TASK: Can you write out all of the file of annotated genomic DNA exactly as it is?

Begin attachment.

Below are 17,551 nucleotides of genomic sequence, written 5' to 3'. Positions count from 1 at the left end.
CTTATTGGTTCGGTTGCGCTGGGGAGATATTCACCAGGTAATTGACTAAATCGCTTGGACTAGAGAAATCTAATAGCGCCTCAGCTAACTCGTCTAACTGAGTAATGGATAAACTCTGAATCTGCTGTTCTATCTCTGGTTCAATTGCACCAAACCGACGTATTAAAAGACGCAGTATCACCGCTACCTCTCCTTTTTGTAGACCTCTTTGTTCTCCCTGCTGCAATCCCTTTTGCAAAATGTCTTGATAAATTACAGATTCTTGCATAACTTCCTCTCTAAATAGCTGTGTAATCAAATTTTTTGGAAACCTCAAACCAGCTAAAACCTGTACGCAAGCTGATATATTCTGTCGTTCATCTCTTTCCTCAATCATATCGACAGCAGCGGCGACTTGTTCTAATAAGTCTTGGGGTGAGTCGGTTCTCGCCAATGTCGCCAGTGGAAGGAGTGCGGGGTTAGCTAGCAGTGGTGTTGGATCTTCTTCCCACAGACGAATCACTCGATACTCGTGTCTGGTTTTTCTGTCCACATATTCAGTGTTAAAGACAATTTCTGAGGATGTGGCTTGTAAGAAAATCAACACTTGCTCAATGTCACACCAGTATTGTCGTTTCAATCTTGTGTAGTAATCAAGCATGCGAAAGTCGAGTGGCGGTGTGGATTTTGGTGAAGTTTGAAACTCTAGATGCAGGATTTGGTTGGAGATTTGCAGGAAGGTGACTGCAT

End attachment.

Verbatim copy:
Below are 17,551 nucleotides of genomic sequence, written 5' to 3'. Positions count from 1 at the left end.
CTTATTGGTTCGGTTGCGCTGGGGAGATATTCACCAGGTAATTGACTAAATCGCTTGGACTAGAGAAATCTAATAGCGCCTCAGCTAACTCGTCTAACTGAGTAATGGATAAACTCTGAATCTGCTGTTCTATCTCTGGTTCAATTGCACCAAACCGACGTATTAAAAGACGCAGTATCACCGCTACCTCTCCTTTTTGTAGACCTCTTTGTTCTCCCTGCTGCAATCCCTTTTGCAAAATGTCTTGATAAATTACAGATTCTTGCATAACTTCCTCTCTAAATAGCTGTGTAATCAAATTTTTTGGAAACCTCAAACCAGCTAAAACCTGTACGCAAGCTGATATATTCTGTCGTTCATCTCTTTCCTCAATCATATCGACAGCAGCGGCGACTTGTTCTAATAAGTCTTGGGGTGAGTCGGTTCTCGCCAATGTCGCCAGTGGAAGGAGTGCGGGGTTAGCTAGCAGTGGTGTTGGATCTTCTTCCCACAGACGAATCACTCGATACTCGTGTCTGGTTTTTCTGTCCACATATTCAGTGTTAAAGACAATTTCTGAGGATGTGGCTTGTAAGAAAATCAACACTTGCTCAATGTCACACCAGTATTGTCGTTTCAATCTTGTGTAGTAATCAAGCATGCGAAAGTCGAGTGGCGGTGTGGATTTTGGTGAAGTTTGAAACTCTAGATGCAGGATTTGGTTGGAGATTTGCAGGAAGGTGACTGCAT